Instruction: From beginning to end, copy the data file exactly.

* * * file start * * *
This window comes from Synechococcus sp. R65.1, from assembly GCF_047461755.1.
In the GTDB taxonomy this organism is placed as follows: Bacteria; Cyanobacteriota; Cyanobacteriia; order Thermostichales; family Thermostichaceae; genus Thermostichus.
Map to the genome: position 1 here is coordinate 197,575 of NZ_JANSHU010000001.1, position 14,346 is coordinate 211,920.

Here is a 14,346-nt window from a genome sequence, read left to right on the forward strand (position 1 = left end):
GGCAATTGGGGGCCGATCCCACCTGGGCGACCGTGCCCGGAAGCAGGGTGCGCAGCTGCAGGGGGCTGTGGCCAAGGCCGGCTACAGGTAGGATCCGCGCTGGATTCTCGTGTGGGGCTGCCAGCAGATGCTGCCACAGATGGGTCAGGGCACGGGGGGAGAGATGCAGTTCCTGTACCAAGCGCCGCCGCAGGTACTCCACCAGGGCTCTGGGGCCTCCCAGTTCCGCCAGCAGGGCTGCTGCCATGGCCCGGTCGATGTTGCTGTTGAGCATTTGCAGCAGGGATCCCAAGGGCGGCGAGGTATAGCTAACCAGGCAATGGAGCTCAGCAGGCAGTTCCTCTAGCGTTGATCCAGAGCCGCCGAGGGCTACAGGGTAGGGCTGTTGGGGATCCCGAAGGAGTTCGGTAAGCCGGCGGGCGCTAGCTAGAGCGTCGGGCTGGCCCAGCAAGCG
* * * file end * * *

This window comes from Synechococcus sp. R65.1, from assembly GCF_047461755.1.
In the GTDB taxonomy this organism is placed as follows: Bacteria; Cyanobacteriota; Cyanobacteriia; order Thermostichales; family Thermostichaceae; genus Thermostichus.
Map to the genome: position 1 here is coordinate 197,575 of NZ_JANSHU010000001.1, position 14,346 is coordinate 211,920.

Here is a 14,346-nt window from a genome sequence, read left to right on the forward strand (position 1 = left end):
GGCAATTGGGGGCCGATCCCACCTGGGCGACCGTGCCCGGAAGCAGGGTGCGCAGCTGCAGGGGGCTGTGGCCAAGGCCGGCTACAGGTAGGATCCGCGCTGGATTCTCGTGTGGGGCTGCCAGCAGATGCTGCCACAGATGGGTCAGGGCACGGGGGGAGAGATGCAGTTCCTGTACCAAGCGCCGCCGCAGGTACTCCACCAGGGCTCTGGGGCCTCCCAGTTCCGCCAGCAGGGCTGCTGCCATGGCCCGGTCGATGTTGCTGTTGAGCATTTGCAGCAGGGATCCCAAGGGCGGCGAGGTATAGCTAACCAGGCAATGGAGCTCAGCAGGCAGTTCCTCTAGCGTTGATCCAGAGCCGCCGAGGGCTACAGGGTAGGGCTGTTGGGGATCCCGAAGGAGTTCGGTAAGCCGGCGGGCGCTAGCTAGAGCGTCGGGCTGGCCCAGCAAGCG